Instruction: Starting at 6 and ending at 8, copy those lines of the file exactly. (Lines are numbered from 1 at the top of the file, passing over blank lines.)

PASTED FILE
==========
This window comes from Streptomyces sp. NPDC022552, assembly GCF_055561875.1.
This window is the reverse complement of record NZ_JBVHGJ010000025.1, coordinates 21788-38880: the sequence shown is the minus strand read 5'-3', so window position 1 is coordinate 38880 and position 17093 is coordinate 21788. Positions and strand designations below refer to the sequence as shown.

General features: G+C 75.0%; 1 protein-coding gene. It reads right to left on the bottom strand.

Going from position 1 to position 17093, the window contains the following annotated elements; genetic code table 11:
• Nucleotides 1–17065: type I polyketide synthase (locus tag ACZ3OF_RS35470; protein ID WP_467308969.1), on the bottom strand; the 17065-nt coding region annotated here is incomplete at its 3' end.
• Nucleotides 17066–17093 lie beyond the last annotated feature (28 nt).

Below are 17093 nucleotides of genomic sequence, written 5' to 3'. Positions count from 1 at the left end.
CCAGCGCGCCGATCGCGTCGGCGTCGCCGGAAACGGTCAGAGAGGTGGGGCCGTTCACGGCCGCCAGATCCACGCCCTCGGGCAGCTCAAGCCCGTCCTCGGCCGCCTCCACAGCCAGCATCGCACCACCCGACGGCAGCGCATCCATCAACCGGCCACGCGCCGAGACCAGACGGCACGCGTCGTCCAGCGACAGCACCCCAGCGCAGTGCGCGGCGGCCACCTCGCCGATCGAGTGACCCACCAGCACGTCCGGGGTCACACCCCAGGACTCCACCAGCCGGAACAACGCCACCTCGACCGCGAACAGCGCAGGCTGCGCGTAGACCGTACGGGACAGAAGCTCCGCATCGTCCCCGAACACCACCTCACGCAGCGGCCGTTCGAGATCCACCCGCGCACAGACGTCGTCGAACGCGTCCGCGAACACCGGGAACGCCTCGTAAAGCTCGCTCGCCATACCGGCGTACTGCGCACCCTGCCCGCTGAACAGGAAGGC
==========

• Nucleotides 17066–17093 lie beyond the last annotated feature (28 nt).

Below are 17093 nucleotides of genomic sequence, written 5' to 3'. Positions count from 1 at the left end.
CCAGCGCGCCGATCGCGTCGGCGTCGCCGGAAACGGTCAGAGAGGTGGGGCCGTTCACGGCCGCCAGATCCACGCCCTCGGGCAGCTCAAGCCCGTCCTCGGCCGCCTCCACAGCCAGCATCGCACCACCCGACGGCAGCGCATCCATCAACCGGCCACGCGCCGAGACCAGACGGCACGCGTCGTCCAGCGACAGCACCCCAGCGCAGTGCGCGGCGGCCACCTCGCCGATCGAGTGACCCACCAGCACGTCCGGGGTCACACCCCAGGACTCCACCAGCCGGAACAACGCCACCTCGACCGCGAACAGCGCAGGCTGCGCGTAGACCGTACGGGACAGAAGCTCCGCATCGTCCCCGAACACCACCTCACGCAGCGGCCGTTCGAGATCCACCCGCGCACAGACGTCGTCGAACGCGTCCGCGAACACCGGGAACGCCTCGTAAAGCTCGCTCGCCATACCGGCGTACTGCGCACCCTGCCCGCTGAACAGGAAGGC